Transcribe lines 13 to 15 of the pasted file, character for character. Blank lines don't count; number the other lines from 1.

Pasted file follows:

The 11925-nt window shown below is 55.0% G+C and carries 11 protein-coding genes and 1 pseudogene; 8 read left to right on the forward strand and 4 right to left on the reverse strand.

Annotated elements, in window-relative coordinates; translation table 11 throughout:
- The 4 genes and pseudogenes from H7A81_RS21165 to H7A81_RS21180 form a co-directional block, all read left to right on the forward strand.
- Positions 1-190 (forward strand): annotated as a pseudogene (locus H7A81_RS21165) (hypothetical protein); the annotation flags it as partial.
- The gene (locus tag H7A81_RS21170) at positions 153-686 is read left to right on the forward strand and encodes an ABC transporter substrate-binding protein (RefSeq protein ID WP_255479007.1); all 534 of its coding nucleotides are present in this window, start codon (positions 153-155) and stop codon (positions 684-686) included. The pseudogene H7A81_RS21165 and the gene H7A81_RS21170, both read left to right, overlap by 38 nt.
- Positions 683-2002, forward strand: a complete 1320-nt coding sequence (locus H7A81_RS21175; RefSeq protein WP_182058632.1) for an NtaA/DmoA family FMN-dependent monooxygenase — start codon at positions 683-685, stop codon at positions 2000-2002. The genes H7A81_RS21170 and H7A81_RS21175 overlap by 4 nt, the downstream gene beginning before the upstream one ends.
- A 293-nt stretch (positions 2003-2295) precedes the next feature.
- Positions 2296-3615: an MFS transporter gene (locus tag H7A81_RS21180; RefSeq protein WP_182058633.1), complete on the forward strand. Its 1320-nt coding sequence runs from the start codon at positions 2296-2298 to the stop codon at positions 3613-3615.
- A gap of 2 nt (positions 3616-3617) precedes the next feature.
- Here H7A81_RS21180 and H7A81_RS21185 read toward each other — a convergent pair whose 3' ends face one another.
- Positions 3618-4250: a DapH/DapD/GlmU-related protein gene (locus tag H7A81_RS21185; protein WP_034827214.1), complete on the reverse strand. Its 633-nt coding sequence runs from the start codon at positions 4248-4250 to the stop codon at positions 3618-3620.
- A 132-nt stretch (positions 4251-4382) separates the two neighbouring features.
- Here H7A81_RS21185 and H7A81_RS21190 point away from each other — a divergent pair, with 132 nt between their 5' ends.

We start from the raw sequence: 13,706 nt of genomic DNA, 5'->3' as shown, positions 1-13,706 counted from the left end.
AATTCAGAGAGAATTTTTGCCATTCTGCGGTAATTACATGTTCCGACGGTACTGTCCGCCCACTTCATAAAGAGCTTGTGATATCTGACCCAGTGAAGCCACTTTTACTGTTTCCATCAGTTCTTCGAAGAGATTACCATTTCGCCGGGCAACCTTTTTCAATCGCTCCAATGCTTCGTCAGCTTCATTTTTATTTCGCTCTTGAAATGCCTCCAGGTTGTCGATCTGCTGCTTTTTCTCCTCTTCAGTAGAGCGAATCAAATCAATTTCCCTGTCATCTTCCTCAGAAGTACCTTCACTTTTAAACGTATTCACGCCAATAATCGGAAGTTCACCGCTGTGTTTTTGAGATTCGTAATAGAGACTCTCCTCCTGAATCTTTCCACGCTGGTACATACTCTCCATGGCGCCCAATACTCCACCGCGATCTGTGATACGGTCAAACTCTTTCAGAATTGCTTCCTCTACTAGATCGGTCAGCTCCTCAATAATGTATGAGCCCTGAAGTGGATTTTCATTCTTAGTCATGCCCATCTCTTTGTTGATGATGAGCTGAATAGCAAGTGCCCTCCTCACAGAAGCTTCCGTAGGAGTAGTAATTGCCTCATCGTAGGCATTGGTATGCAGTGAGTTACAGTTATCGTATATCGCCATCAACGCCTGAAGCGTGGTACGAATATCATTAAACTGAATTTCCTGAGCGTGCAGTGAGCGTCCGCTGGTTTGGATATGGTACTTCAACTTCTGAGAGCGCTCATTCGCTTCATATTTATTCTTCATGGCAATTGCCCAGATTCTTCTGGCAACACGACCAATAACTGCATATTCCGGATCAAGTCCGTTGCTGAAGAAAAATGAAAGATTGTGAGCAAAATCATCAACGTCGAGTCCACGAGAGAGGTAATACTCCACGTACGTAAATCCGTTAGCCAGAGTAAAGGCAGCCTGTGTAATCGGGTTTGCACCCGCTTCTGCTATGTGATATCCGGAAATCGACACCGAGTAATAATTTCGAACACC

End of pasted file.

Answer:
- Here H7A81_RS21185 and H7A81_RS21190 point away from each other — a divergent pair, with 132 nt between their 5' ends.

We start from the raw sequence: 13,706 nt of genomic DNA, 5'->3' as shown, positions 1-13,706 counted from the left end.
AATTCAGAGAGAATTTTTGCCATTCTGCGGTAATTACATGTTCCGACGGTACTGTCCGCCCACTTCATAAAGAGCTTGTGATATCTGACCCAGTGAAGCCACTTTTACTGTTTCCATCAGTTCTTCGAAGAGATTACCATTTCGCCGGGCAACCTTTTTCAATCGCTCCAATGCTTCGTCAGCTTCATTTTTATTTCGCTCTTGAAATGCCTCCAGGTTGTCGATCTGCTGCTTTTTCTCCTCTTCAGTAGAGCGAATCAAATCAATTTCCCTGTCATCTTCCTCAGAAGTACCTTCACTTTTAAACGTATTCACGCCAATAATCGGAAGTTCACCGCTGTGTTTTTGAGATTCGTAATAGAGACTCTCCTCCTGAATCTTTCCACGCTGGTACATACTCTCCATGGCGCCCAATACTCCACCGCGATCTGTGATACGGTCAAACTCTTTCAGAATTGCTTCCTCTACTAGATCGGTCAGCTCCTCAATAATGTATGAGCCCTGAAGTGGATTTTCATTCTTAGTCATGCCCATCTCTTTGTTGATGATGAGCTGAATAGCAAGTGCCCTCCTCACAGAAGCTTCCGTAGGAGTAGTAATTGCCTCATCGTAGGCATTGGTATGCAGTGAGTTACAGTTATCGTATATCGCCATCAACGCCTGAAGCGTGGTACGAATATCATTAAACTGAATTTCCTGAGCGTGCAGTGAGCGTCCGCTGGTTTGGATATGGTACTTCAACTTCTGAGAGCGCTCATTCGCTTCATATTTATTCTTCATGGCAATTGCCCAGATTCTTCTGGCAACACGACCAATAACTGCATATTCCGGATCAAGTCCGTTGCTGAAGAAAAATGAAAGATTGTGAGCAAAATCATCAACGTCGAGTCCACGAGAGAGGTAATACTCCACGTACGTAAATCCGTTAGCCAGAGTAAAGGCAGCCTGTGTAATCGGGTTTGCACCCGCTTCTGCTATGTGATATCCGGAAATCGACACCGAGTAATAATTTCGAACACC